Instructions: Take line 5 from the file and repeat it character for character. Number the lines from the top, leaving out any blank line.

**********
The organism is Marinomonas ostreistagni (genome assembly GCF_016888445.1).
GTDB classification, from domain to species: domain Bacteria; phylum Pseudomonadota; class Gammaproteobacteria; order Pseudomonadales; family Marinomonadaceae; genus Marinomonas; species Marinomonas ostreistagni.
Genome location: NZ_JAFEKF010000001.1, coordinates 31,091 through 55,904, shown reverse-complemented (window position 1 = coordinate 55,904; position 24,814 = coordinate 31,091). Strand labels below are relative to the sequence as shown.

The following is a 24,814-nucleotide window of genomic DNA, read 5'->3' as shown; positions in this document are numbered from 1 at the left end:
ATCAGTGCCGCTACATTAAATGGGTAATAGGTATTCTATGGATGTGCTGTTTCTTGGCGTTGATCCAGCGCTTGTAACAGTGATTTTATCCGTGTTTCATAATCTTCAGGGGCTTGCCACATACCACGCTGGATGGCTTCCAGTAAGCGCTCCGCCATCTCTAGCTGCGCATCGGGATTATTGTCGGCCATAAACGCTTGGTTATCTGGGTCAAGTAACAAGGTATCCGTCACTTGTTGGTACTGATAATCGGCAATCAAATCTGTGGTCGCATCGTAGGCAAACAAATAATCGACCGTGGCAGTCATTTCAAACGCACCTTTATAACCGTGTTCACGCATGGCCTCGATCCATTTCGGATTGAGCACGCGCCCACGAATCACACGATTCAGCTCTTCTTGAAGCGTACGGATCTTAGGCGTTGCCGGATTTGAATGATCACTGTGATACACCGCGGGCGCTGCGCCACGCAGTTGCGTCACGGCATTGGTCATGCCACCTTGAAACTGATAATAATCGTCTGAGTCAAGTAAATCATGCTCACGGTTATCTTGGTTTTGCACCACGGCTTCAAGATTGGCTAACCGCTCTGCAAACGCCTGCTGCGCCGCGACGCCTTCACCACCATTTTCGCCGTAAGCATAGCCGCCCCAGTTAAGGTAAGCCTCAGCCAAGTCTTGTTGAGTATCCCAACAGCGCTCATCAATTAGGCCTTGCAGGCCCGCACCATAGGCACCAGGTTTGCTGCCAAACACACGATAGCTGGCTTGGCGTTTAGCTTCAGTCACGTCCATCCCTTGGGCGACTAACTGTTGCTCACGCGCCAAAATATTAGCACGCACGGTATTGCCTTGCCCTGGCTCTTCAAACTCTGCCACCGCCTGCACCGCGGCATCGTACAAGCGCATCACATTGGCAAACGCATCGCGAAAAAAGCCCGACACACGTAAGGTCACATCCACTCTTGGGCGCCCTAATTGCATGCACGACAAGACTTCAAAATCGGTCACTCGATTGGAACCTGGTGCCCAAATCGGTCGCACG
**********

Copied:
ATCAGTGCCGCTACATTAAATGGGTAATAGGTATTCTATGGATGTGCTGTTTCTTGGCGTTGATCCAGCGCTTGTAACAGTGATTTTATCCGTGTTTCATAATCTTCAGGGGCTTGCCACATACCACGCTGGATGGCTTCCAGTAAGCGCTCCGCCATCTCTAGCTGCGCATCGGGATTATTGTCGGCCATAAACGCTTGGTTATCTGGGTCAAGTAACAAGGTATCCGTCACTTGTTGGTACTGATAATCGGCAATCAAATCTGTGGTCGCATCGTAGGCAAACAAATAATCGACCGTGGCAGTCATTTCAAACGCACCTTTATAACCGTGTTCACGCATGGCCTCGATCCATTTCGGATTGAGCACGCGCCCACGAATCACACGATTCAGCTCTTCTTGAAGCGTACGGATCTTAGGCGTTGCCGGATTTGAATGATCACTGTGATACACCGCGGGCGCTGCGCCACGCAGTTGCGTCACGGCATTGGTCATGCCACCTTGAAACTGATAATAATCGTCTGAGTCAAGTAAATCATGCTCACGGTTATCTTGGTTTTGCACCACGGCTTCAAGATTGGCTAACCGCTCTGCAAACGCCTGCTGCGCCGCGACGCCTTCACCACCATTTTCGCCGTAAGCATAGCCGCCCCAGTTAAGGTAAGCCTCAGCCAAGTCTTGTTGAGTATCCCAACAGCGCTCATCAATTAGGCCTTGCAGGCCCGCACCATAGGCACCAGGTTTGCTGCCAAACACACGATAGCTGGCTTGGCGTTTAGCTTCAGTCACGTCCATCCCTTGGGCGACTAACTGTTGCTCACGCGCCAAAATATTAGCACGCACGGTATTGCCTTGCCCTGGCTCTTCAAACTCTGCCACCGCCTGCACCGCGGCATCGTACAAGCGCATCACATTGGCAAACGCATCGCGAAAAAAGCCCGACACACGTAAGGTCACATCCACTCTTGGGCGCCCTAATTGCATGCACGACAAGACTTCAAAATCGGTCACTCGATTGGAACCTGGTGCCCAAATCGGTCGCACG